James Crossley is my favorite atheist ancient historian, such a straight shooter. He’s on the skeptical left, but he has a no-baloney way of talking that I really like. I was so excited to summarize this, and there’s not a speck of snark in this summary. Crossley dates the gospel of Mark 37-43 A.D., far earlier than most scholars. Justin Brierley does a great job as moderator. Gary Habermas is OK, but he is not familiar with any useful arguments for God’s existence, (kalam, fine-tuning, origin of life, Cambrian explosion, etc.), and that is a problem in this debate.
Here are the details of the debate:
Christian philosopher and historian Gary Habermas has been at the forefront of the ‘minimal facts’ approach as evidence for the resurrection of Jesus.
He debates the commonly agreed facts with agnostic New Testament scholar James Crossley and they discuss whether the miracle of the resurrection can be a historically valid explanation of the evidence.
Note: this is the first of two shows they are doing together!!
The MP3 file is here. (If this disappears, tell me, I have a copy)
There is also a video on YouTube:
This non-snarky summary starts at 10:52.
- Habermas: the minimal facts are the facts that even the majority of skeptical scholars will accept
Habermas list of minimal facts: (near universal acceptance)
- Jesus died by Roman crucifixion
- After his death, his disciples had experiences that they believed were appearances of the risen Jesus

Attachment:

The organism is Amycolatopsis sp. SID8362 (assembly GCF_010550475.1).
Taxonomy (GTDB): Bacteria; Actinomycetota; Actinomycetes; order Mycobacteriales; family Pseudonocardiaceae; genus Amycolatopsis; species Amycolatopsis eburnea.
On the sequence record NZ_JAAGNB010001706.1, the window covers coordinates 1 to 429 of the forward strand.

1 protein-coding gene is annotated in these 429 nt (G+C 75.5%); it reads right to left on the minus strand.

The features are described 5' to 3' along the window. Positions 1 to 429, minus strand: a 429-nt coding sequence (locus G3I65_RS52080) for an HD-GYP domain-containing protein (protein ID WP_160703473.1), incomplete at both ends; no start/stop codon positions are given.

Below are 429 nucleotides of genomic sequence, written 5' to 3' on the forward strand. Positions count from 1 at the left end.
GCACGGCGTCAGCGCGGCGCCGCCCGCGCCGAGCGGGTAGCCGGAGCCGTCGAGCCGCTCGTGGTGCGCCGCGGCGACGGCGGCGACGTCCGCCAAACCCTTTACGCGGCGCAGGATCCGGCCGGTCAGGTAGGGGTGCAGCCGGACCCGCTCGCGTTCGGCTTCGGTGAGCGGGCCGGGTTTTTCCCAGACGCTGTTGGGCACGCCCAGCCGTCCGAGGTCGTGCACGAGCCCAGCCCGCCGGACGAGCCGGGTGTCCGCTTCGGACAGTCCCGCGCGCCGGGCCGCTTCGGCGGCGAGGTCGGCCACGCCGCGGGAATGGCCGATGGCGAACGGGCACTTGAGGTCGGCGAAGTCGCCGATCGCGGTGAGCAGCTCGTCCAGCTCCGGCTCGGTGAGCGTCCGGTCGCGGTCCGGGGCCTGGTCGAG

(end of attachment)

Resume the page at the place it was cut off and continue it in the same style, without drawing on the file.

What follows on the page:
- The disciples were transformed by their experiences and proclaimed his resurrection and were willing to die for their belief in the resurrection
- The proclamation of his resurrection was early
- James was converted by a post-mortem experience
- Paul was converted by a post-mortem experience
Habermas list of widely-accepted facts:
- Burial for Jesus in a private tomb
- The private tomb found empty
- The disciples despaired after Jesus was crucified
- The proclamation of the resurrection started in Jerusalem
- Changing the worship day from Saturday to Sunday
Crossley’s views on the minimal and widely-accepted facts:
- Crossley: I am in broad agreement with what Gary said
- Crossley: “the resurrection appearances are some of the hardest, best evidence we have” because it’s in early 1 Cor 15:3-8 creed
- Crossley: people were convinced that they had seen the risen Christ
The burial in a private tomb:
- Crossley: I have my doubts about the private tomb burial and the empty tomb
- Crossley: Mark’s gospel has the burial in a private tomb by Joseph of Arimethea, and Mark is the earliest gospel
- Crossley: I don’t have a doubt, it’s just that there are other possible alternatives, and then the tradition was invented later – but that’s just a possibility
- Crossley: there is not enough evidence to make a decision either way on the burial
The empty tomb:
- Habermas: there are multiple lines of evidence for the empty tomb
- Habermas: the reason it’s not one of my minimal facts is because a quarter to a third of skeptical scholars reject it
The transformation of the followers of Jesus:
- Crossley: “yes, clearly, I don’t think you can argue with that, it’s fairly obvious”
The conversions of James and Paul:
- Crossley: “yes, because it’s based on 1 Corinthians 15:3-8, that report, that was handed on to him”
Where Habermas and Crossley agree: